akashya@uncc.edu (Abhinav Kashyap) wrote in message news:<c56359ad.0410111340.40c0c7c9@posting.google.com>...> I am trying to compare two data sets with equal no. of points (it has > several peaks in it).I am using correlation technique .First I filter > the noise present in signal. > For that I first FFT the data, multiply low pass filter on real part > of FFT and than take IFFT. > I do same procedure for other data set. > Than I do cross correlation and auto correlations. > > I am not sure is this right approach or not. End result what i am > getting is like a triangle around y-axis.Well, the frequency-domain filter operation in matlab goes as %%%%%%%%%%%%%%%%%%%%%%%%%%%%%%%%%%%%%%%%%%%%%%%%%%%%%%%%%%%%%%%%%%% H=fft(h,N); X=fft(x,N); Y=X.*H; % Multiply *complex* DFT of x with H y=real(ifft(Y)); % Filtered data should be real-valued %%%%%%%%%%%%%%%%%%%%%%%%%%%%%%%%%%%%%%%%%%%%%%%%%%%%%%%%%%%%%%%%%%% where h is the (time domain) impulse response of the filter (equivalently, H is the frequency-domain transfer function of the filter), x is the time-domain data, y is the time-domain filtered data, and N is an integer which must meet the requirement N >= length(x)+length(h)-1; Note that N is the "significant length" if the impulse response in time domain, i.e. the number of "non-vanishing" coefficients in the time-domain impulse response. If you know what you're doing, this is a very efficient way, computationally speaking, of implementing a digital filter in off-line applications. There are hazards, though, that you need to be aware of. You haven't said much about where you got the LP filter function from, or how it looks. I assume (rightly or wrongly) that you basically set all DFT coefficients above a certain bin to zero and leave the others alone. As others already have pointed out, you may see ringing in time domain if the transition band in your filter is too narrow. I would recommend that you design a filter by some of the "proper" methods and use this filter function. The results will be better than by the quick'n dirty method of setting spectrum coefficients to zero.> Has anybody used this technique earlier....any references?Setting spectrum coefficients to zero is a common way of implementing quick'n dirty filters. As always with quick'n dirty methods, it works but there are problems. One of the main problems here is that you need to avoid circular convolution, hence the restriction on N mentioned above. The other problem is that narrow transition bands introduce artifacts in the filtered time-domain data, which is why you would be better off designing a filter by the proper methods. So if you are serious about this job, it would be well worth the while to take the time to learn how to design filters with matlab. If you have the Sig Proc toolbox available, you have everything you need.> I am Using Matlab for programming. > > Thanks in advanceRune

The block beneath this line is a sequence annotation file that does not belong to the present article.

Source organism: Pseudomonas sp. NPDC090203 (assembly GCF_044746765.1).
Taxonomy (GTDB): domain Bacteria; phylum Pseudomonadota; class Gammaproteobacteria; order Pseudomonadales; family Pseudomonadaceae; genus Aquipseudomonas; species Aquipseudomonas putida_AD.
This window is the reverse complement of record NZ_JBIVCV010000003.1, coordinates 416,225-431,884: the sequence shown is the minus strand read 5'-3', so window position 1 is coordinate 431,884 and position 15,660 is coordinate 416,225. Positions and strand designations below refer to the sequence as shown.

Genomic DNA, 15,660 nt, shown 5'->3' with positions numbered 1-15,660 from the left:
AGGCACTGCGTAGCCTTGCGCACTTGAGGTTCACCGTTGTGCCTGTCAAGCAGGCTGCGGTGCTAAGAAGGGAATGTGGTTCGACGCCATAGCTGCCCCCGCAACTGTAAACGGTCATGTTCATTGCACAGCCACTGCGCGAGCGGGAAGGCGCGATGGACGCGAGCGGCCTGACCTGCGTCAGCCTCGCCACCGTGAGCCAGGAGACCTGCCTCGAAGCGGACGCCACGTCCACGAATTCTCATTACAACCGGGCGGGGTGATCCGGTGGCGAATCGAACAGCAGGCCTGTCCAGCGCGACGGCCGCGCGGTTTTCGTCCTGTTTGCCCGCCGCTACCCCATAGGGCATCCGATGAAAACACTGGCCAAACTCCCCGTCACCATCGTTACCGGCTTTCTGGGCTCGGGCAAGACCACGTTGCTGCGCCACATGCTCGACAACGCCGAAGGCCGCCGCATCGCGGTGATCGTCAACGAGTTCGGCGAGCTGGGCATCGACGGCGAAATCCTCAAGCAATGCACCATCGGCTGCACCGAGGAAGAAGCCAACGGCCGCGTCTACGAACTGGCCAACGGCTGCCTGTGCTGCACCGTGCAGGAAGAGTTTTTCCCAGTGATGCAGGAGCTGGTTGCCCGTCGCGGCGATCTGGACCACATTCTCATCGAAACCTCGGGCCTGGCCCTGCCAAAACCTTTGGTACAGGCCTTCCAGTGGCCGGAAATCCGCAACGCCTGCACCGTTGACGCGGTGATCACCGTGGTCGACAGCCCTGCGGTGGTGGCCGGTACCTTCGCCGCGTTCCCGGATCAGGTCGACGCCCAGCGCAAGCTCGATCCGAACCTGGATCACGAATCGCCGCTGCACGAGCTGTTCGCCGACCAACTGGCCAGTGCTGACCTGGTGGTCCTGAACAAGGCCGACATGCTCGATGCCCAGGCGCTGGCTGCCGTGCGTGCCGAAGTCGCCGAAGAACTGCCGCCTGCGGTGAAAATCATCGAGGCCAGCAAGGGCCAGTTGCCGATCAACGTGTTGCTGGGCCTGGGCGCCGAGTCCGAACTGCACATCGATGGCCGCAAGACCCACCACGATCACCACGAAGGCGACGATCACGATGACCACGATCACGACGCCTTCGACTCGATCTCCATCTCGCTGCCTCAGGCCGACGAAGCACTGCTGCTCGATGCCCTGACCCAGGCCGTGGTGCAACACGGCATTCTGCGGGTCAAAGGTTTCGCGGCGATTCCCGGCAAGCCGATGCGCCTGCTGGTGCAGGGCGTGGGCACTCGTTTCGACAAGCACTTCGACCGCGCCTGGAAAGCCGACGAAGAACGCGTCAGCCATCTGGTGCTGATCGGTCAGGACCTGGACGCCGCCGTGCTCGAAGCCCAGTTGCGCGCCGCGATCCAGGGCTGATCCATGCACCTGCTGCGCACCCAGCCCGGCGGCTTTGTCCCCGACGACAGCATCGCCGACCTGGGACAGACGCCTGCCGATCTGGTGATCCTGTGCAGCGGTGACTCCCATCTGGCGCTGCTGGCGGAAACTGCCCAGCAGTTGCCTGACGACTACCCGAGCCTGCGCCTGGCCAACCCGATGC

Reply by ●October 12, 20042004-10-12